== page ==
Syria’s Latest “Peace” Overture – by P. David Hornik


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It’s happening yet again. Syria, while simultaneously aiding and facilitating anti-American, anti-Israeli, and general anti-Western terror, is again trying to prettify its image in the West by, among other things, conveying an interest in “peace talks with Israel.”

Not only that, but Prime Minister Benjamin Netanyahu told the Foreign Affairs and Defense Committee of the Knesset on Monday that Syria “is now willing to negotiate without preconditions”—meaning Damascus is no longer demanding, as in the past, that Israel concede the entire Golan Heights as a condition for starting talks in the first place.

Lest the excitement get unbearable, Netanyahu acknowledged that French president Nicolas Sarkozy had told him that “the Syrians…do not want to negotiate directly, only via a mediator. I replied to Sarkozy, ‘I prefer direct negotiations, but if the Syrians want mediation, you mediate.’”

Sarkozy, however, told Netanyahu that the Syrian choice of mediator was not himself, but Turkey—already a monkey wrench in the works?

Although Turkey mediated the latest round of indirect Israeli-Syrian “talks” in 2007 while Ehud Olmert was still Israeli prime minister, since then Turkey’s star has not shone brightly in Israeli skies. During the Gaza war, Prime Minister Recep Tayyip Erdoğan accused Israel of “perpetrating inhuman actions [that] Allah will sooner or later punish,” further stoking anti-Semitic agitation against Turkey’s Jewish community. In October Turkey ousted Israel from a planned NATO military exercise, prompting the United States and Italy to withdraw as well. Israeli-Turkish relations are currently—at best—in rescue mode.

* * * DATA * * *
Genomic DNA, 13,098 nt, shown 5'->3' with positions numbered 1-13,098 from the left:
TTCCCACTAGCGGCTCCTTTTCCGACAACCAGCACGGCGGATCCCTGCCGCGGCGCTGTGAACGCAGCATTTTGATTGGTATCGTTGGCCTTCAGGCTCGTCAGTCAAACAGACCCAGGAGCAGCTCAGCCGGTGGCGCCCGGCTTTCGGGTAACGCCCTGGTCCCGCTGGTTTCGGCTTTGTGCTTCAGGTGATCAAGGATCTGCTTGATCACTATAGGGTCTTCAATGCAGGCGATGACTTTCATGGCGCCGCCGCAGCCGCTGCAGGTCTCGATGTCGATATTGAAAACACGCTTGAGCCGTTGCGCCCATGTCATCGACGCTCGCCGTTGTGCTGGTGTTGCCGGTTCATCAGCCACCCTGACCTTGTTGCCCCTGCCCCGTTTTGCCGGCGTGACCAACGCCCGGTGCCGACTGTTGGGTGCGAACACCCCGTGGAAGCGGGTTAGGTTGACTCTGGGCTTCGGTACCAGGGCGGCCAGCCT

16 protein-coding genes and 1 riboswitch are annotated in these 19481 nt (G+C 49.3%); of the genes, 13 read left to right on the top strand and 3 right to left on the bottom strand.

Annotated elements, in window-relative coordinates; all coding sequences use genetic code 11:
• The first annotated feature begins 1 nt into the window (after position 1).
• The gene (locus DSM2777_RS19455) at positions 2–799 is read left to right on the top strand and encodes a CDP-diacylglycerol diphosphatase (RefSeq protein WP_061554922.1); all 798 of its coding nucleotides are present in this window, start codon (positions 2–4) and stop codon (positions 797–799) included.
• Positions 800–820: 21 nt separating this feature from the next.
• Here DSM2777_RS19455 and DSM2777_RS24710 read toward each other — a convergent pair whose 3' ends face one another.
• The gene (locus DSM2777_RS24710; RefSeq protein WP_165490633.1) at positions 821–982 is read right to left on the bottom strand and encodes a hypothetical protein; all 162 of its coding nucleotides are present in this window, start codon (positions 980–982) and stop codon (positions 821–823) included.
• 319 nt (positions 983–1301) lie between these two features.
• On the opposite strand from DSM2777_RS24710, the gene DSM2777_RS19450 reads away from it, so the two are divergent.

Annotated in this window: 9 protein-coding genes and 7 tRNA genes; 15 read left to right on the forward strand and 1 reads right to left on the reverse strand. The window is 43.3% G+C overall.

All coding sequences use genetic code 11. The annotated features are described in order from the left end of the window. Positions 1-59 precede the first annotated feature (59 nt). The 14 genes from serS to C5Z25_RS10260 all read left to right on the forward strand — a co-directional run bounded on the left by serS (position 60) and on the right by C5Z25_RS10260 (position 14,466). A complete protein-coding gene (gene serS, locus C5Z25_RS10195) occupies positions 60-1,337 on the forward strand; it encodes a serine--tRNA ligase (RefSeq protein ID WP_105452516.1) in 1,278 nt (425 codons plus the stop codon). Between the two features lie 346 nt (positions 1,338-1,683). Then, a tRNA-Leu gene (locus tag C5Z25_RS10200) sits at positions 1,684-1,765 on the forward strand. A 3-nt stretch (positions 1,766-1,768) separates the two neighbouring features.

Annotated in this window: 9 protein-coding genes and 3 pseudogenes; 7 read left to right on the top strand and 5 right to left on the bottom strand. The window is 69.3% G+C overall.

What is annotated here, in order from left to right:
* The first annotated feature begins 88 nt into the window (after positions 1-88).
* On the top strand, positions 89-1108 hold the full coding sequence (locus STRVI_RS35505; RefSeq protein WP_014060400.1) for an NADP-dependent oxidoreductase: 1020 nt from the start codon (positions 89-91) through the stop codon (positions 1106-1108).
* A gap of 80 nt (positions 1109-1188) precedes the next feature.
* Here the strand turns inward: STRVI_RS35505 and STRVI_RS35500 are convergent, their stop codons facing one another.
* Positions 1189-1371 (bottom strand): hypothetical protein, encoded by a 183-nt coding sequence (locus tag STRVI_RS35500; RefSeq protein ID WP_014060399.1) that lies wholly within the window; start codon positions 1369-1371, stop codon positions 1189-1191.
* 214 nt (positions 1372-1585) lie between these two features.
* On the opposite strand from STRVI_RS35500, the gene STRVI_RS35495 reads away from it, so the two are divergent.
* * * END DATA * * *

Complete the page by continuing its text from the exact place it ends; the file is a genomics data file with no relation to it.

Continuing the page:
But for Israel’s left-wing daily Haaretz—which, on Tuesday, gave major billing to Netanyahu’s words about talks with Syria—such details are, as usual, nothing to dampen the “peace” palpitations. Also on Tuesday Haaretz ran an op-ed by Hebrew University professor Elie Podeh complaining that “On peace with Syria, Israeli leaders only talk the talk.” Haaretz, particularly its English website, is one of the main forces in the world propagating the notion that the Arab Middle East is seeking peace with Israel while Israel is the obstacle, and this op-ed fits squarely in that inglorious tradition.

“Making do with noises about peace has a number of advantages,” Podeh grouses.